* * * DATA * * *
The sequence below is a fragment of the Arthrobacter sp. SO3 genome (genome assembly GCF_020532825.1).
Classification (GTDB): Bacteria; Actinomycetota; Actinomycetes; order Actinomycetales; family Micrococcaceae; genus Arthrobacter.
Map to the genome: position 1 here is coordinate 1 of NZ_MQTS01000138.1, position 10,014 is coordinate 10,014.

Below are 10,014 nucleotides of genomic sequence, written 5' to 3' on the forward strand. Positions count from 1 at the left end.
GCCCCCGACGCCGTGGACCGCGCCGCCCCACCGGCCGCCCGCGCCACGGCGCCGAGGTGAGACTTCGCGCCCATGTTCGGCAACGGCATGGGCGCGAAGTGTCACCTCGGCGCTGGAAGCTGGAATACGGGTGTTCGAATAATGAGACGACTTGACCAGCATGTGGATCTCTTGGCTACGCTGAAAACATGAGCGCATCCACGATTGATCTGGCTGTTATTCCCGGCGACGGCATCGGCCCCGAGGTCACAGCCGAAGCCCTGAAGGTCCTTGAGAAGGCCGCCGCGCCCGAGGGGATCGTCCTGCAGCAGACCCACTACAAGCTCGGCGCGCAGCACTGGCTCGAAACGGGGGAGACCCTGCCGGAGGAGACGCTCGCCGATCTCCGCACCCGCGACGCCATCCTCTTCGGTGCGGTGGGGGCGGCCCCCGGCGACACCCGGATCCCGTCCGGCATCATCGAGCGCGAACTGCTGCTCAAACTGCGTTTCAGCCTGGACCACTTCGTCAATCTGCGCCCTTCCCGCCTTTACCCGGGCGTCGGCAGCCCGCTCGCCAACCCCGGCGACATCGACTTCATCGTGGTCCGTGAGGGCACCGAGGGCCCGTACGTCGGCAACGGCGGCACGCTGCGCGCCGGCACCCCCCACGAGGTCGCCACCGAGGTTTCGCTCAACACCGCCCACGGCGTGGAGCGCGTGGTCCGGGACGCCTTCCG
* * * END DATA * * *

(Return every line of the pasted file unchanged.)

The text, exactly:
The sequence below is a fragment of the Arthrobacter sp. SO3 genome (genome assembly GCF_020532825.1).
Classification (GTDB): Bacteria; Actinomycetota; Actinomycetes; order Actinomycetales; family Micrococcaceae; genus Arthrobacter.
Map to the genome: position 1 here is coordinate 1 of NZ_MQTS01000138.1, position 10,014 is coordinate 10,014.

Below are 10,014 nucleotides of genomic sequence, written 5' to 3' on the forward strand. Positions count from 1 at the left end.
GCCCCCGACGCCGTGGACCGCGCCGCCCCACCGGCCGCCCGCGCCACGGCGCCGAGGTGAGACTTCGCGCCCATGTTCGGCAACGGCATGGGCGCGAAGTGTCACCTCGGCGCTGGAAGCTGGAATACGGGTGTTCGAATAATGAGACGACTTGACCAGCATGTGGATCTCTTGGCTACGCTGAAAACATGAGCGCATCCACGATTGATCTGGCTGTTATTCCCGGCGACGGCATCGGCCCCGAGGTCACAGCCGAAGCCCTGAAGGTCCTTGAGAAGGCCGCCGCGCCCGAGGGGATCGTCCTGCAGCAGACCCACTACAAGCTCGGCGCGCAGCACTGGCTCGAAACGGGGGAGACCCTGCCGGAGGAGACGCTCGCCGATCTCCGCACCCGCGACGCCATCCTCTTCGGTGCGGTGGGGGCGGCCCCCGGCGACACCCGGATCCCGTCCGGCATCATCGAGCGCGAACTGCTGCTCAAACTGCGTTTCAGCCTGGACCACTTCGTCAATCTGCGCCCTTCCCGCCTTTACCCGGGCGTCGGCAGCCCGCTCGCCAACCCCGGCGACATCGACTTCATCGTGGTCCGTGAGGGCACCGAGGGCCCGTACGTCGGCAACGGCGGCACGCTGCGCGCCGGCACCCCCCACGAGGTCGCCACCGAGGTTTCGCTCAACACCGCCCACGGCGTGGAGCGCGTGGTCCGGGACGCCTTCCG